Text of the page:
"Inside the company, some people disagreed with the idea of marketing the car-hailing platform as a place to meet other people and make friends," a former employee of Didi Chuxing told the Global Times on Tuesday, who preferred not to be identified.

Didi, the Chinese counterpart of US car-hailing service Uber, has been growing rapidly thanks to booming transport demand and abundant capital amid the rise of the sharing economy in the country.

In the aftermath of the recent rapes and murders of female Didi passengers, the company's management loopholes and operation defects have aroused heated public discussion.

"After the flight attendant incident in Zhengzhou, Didi also suspended its Hitch services then, but I only saw small changes," Liu Gang, a white-collar worker in Dongguan, a city in Guangdong, told the Global Times on Monday.

The 31-year-old, who also works as a part-time Didi driver, said it is easy to register as a driver on the company's Hitch platform.

"[Hitch driver] applicants have to provide ID cards and driver's licenses while the vehicle [the applicant intends to use] does not necessarily need to belong to them. This low entry level shows the company is irresponsible," he said.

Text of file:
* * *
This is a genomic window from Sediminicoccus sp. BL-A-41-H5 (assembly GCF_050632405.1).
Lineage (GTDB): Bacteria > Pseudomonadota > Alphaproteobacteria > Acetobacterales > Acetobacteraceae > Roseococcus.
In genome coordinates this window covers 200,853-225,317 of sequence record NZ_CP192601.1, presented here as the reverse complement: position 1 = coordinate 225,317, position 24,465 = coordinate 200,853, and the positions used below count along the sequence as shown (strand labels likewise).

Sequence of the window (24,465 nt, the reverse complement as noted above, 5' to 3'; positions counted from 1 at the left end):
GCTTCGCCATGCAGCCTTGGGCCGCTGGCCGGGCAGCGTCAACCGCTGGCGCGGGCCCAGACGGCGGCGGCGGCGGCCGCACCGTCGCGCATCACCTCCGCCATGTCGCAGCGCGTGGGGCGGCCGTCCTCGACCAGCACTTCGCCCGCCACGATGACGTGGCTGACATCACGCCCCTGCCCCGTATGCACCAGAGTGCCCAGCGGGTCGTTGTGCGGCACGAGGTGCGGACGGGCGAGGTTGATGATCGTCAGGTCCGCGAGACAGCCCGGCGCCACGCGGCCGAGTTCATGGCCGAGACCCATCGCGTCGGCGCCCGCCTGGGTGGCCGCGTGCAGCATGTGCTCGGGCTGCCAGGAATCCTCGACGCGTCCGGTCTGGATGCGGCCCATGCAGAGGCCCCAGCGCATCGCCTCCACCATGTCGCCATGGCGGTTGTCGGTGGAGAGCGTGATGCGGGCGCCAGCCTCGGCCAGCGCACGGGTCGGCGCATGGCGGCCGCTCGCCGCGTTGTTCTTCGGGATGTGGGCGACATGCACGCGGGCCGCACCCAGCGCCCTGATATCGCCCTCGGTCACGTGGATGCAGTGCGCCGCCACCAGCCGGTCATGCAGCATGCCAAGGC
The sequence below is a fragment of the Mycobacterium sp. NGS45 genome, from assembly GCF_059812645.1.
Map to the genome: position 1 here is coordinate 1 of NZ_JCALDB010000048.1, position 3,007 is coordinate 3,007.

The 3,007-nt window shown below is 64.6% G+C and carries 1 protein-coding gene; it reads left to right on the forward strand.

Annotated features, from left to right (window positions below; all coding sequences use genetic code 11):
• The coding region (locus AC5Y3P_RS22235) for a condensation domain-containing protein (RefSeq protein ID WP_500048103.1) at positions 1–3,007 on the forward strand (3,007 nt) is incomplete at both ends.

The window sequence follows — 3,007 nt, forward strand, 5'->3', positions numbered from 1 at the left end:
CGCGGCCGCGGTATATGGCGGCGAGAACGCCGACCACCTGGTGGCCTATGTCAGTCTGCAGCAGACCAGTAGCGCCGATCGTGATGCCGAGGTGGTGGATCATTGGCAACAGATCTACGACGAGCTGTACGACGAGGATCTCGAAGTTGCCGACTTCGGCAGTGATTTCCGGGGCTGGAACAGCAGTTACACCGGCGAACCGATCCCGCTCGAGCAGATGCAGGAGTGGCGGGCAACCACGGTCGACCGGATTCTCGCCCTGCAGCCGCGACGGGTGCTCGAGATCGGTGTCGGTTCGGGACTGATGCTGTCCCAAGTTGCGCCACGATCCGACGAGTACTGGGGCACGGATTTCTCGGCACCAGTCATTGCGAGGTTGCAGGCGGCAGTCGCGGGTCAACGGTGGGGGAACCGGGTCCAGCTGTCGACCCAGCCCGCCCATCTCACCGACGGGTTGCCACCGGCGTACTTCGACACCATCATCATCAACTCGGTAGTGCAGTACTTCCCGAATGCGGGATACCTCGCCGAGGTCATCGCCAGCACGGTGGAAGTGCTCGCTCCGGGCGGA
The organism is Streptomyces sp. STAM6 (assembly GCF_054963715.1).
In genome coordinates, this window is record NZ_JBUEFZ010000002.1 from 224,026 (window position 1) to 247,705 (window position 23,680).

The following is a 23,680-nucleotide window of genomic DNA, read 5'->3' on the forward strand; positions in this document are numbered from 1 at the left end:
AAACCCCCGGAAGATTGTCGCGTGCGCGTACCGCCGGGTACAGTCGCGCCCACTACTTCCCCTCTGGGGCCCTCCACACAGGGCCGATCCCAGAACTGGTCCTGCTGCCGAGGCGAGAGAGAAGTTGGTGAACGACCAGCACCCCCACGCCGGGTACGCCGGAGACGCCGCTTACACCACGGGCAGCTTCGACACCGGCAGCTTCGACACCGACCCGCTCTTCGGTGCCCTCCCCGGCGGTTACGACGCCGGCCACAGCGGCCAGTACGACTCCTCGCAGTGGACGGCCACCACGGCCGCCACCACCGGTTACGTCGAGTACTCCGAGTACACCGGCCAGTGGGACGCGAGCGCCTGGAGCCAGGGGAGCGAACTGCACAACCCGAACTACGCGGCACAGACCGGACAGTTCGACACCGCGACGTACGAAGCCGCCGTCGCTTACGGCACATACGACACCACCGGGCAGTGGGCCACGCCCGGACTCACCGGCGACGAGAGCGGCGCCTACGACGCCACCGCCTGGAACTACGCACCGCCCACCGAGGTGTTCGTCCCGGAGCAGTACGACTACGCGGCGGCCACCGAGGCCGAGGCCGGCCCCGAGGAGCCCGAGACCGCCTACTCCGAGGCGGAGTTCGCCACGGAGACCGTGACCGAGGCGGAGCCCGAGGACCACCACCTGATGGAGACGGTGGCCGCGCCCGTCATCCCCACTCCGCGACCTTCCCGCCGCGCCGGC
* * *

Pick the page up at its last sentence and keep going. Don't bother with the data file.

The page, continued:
Besides public outrage, Didi on Monday was also urged by Chinese authorities to fix its "deadly loopholes," after another female passenger was murdered just three months after the flight attendant lost her life.

Bad services

On Friday afternoon, the victim got into the Hitch car at around 1 pm. She then sent an SOS message around 2 pm to her friend expressing concern for her safety before becoming uncontactable. The information of the murder suspect - a 27-year-old Didi driver - was only forwarded to the local police about four hours later.   

Didi's customer service has been widely criticized for its lack of efficiency in handling the emergency, which delayed police rescue time and possibly cost the young woman her life.

"This is just the tip of the iceberg," said an industry insider who is close to Didi and preferred not to be identified.

"Didi's customer service employees and operating managers often help to modify personal information of some Didi drivers to meet related requirements, a major way to increase the number of drivers," he told the Global Times on Monday. 

Low entry levels, the lack of ability to anticipate security risks and inadequate emergency measures have resulted in Didi's recent fatal incidents, Shen Lijun, director of Urban Think Do Tank, told the Global Times.